DOI: 10.3389/fnins.2015.00503
PMid:26834536 PMCid:PMC4718050

6. Whitworth, A.J., Drosophila models of Parkinson's disease. Adv Genet, 73, 1-50. (2011)
DOI: 10.1016/B978-0-12-380860-8.00001-X
PMid:21310293

7. Blanco, J., Pandey, R., Wasser, M. & Udolph, G. Orthodenticle is necessary for survival of a cluster of clonally related dopaminergic neurons in the Drosophila larval and adult brain. Neural Dev 6, 34, (2011)
DOI: 10.1186/1749-8104-6-34
PMid:21999236 PMCid:PMC3206411

8. White, K. E., Humphrey, D. M. & Hirth, F. The dopaminergic system in the aging brain of Drosophila. Front Neurosci 4, 205, (2010)
DOI: 10.3389/fnins.2010.00205
PMid:21165178 PMCid:PMC3002484

9. Lowe, J., McDermott, H., Landon, M., Mayer, R. J. & Wilkinson, K. D. Ubiquitin carboxyl-terminal hydrolase (PGP 9.5) is selectively present in ubiquitinated inclusion bodies characteristic of human neurodegenerative diseases. J Pathol, 161, 153-160, (1990)
DOI: 10.1002/path.1711610210
PMid:2166150

10. Leroy, E., Boyer, R., Auburger, G., Leube, B., Ulm, G., Mezey, E., Harta, G., Brownstein, M.J., Jonnalagada, S., Chernova, T. and Dehejia, A. The ubiquitin pathway in Parkinson's disease. Nature 395, 451-452, (1998)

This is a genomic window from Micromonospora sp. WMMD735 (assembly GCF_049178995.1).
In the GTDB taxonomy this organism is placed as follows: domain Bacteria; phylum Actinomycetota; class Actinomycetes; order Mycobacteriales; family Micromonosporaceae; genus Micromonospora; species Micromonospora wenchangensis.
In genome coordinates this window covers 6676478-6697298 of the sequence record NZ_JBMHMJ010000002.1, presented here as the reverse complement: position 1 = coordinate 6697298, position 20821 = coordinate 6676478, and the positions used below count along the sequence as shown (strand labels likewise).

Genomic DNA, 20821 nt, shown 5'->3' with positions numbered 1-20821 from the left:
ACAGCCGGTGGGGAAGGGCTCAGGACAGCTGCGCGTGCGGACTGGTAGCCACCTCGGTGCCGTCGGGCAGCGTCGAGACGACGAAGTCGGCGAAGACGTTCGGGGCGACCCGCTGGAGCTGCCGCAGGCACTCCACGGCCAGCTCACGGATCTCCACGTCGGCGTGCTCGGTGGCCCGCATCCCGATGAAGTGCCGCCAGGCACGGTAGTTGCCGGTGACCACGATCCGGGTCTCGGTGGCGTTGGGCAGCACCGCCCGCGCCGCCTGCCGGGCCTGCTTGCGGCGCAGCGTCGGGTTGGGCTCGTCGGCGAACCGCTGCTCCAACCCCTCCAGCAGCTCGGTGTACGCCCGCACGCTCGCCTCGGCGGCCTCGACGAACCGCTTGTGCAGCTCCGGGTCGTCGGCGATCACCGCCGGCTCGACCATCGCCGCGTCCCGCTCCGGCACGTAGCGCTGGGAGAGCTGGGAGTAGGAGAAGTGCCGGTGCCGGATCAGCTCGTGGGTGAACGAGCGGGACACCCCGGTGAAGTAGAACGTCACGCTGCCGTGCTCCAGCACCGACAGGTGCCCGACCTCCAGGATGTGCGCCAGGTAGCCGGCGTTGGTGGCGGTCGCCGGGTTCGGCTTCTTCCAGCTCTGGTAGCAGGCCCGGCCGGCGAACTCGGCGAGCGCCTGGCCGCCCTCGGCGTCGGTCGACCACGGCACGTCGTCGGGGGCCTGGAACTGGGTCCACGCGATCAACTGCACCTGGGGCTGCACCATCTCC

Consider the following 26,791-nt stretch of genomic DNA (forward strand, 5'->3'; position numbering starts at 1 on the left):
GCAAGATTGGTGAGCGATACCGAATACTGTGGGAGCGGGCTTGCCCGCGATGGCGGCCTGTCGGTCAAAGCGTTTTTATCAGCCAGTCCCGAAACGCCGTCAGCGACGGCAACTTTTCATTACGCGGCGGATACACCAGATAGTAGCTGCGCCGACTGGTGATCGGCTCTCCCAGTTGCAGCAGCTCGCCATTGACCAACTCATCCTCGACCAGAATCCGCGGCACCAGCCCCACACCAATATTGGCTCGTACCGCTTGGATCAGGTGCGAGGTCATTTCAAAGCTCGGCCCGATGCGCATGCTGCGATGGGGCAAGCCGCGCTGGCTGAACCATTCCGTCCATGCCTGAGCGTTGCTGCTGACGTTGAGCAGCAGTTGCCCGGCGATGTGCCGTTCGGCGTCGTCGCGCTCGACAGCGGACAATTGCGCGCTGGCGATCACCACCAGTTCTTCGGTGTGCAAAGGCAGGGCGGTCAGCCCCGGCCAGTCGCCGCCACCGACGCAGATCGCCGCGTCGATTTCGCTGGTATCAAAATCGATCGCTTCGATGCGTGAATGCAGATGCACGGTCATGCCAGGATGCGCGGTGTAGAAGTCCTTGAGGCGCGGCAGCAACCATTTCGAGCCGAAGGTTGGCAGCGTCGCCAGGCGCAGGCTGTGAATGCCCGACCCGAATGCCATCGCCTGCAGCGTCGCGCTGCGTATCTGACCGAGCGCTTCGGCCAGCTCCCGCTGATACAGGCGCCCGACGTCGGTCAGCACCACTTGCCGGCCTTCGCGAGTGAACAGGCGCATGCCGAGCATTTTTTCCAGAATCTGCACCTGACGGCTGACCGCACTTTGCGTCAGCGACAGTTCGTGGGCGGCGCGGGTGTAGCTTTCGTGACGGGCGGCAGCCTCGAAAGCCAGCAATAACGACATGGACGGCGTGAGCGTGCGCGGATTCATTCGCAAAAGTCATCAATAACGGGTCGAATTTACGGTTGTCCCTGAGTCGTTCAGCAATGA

DOI: 10.1038/26652
PMid:9774100

11. Liu, Y., Fallon, L., Lashuel, H. A., Liu, Z. & Lansbury, P. T., Jr. The UCH-L1 gene encodes two opposing enzymatic activities that affect alpha-synuclein degradation and Parkinson's disease susceptibility. Cell 111, 209-218 (2002)
DOI: 10.1016/S0092-8674(02)01012-7

12. Maraganore, D.M., Lesnick, T.G., Elbaz, A., Chartier-Harlin, M.C., Gasser, T., Krüger, R., Hattori, N., Mellick, G.D., Quattrone, A., Satoh, J.I. and Toda, T. UCHL1 is a Parkinson's disease susceptibility gene. Annals Neurol 55, 512-521, (2004)
DOI: 10.1002/ana.20017
PMid:15048890

13. Belin, A.C., Westerlund, M., Bergman, O., Nissbrandt, H., Lind, C., Sydow, O. and Galter, D., S18Y in ubiquitin carboxy-terminal hydrolase L1 (UCH-L1) associated with decreased risk of Parkinson's disease in Sweden. Parkinsonism & related disorders 13, 295-298, (2007)
DOI: 10.1016/j.parkreldis.2006.12.002
PMid:17287139

14. Larsen, C. N., Price, J. S. & Wilkinson, K. D. Substrate binding and catalysis by ubiquitin C-terminal hydrolases: identification of two active site residues. Biochemistry 35, 6735-6744, (1996)
DOI: 10.1021/bi960099f
PMid:8639624

15. Case, A. & Stein, R. L. Mechanistic studies of ubiquitin C-terminal hydrolase L1. Biochemistry 45, 2443-2452, (2006)
DOI: 10.1021/bi052135t
PMid:16475834

16. Boudreaux, D. A., Maiti, T. K., Davies, C. W. & Das, C. Ubiquitin vinyl methyl ester binding orients the misaligned active site of the ubiquitin hydrolase UCHL1 into productive conformation. Proc Natl Acad Sci 107, 9117-9122, (2010)
DOI: 10.1073/pnas.0910870107
PMid:20439756 PMCid:PMC2889082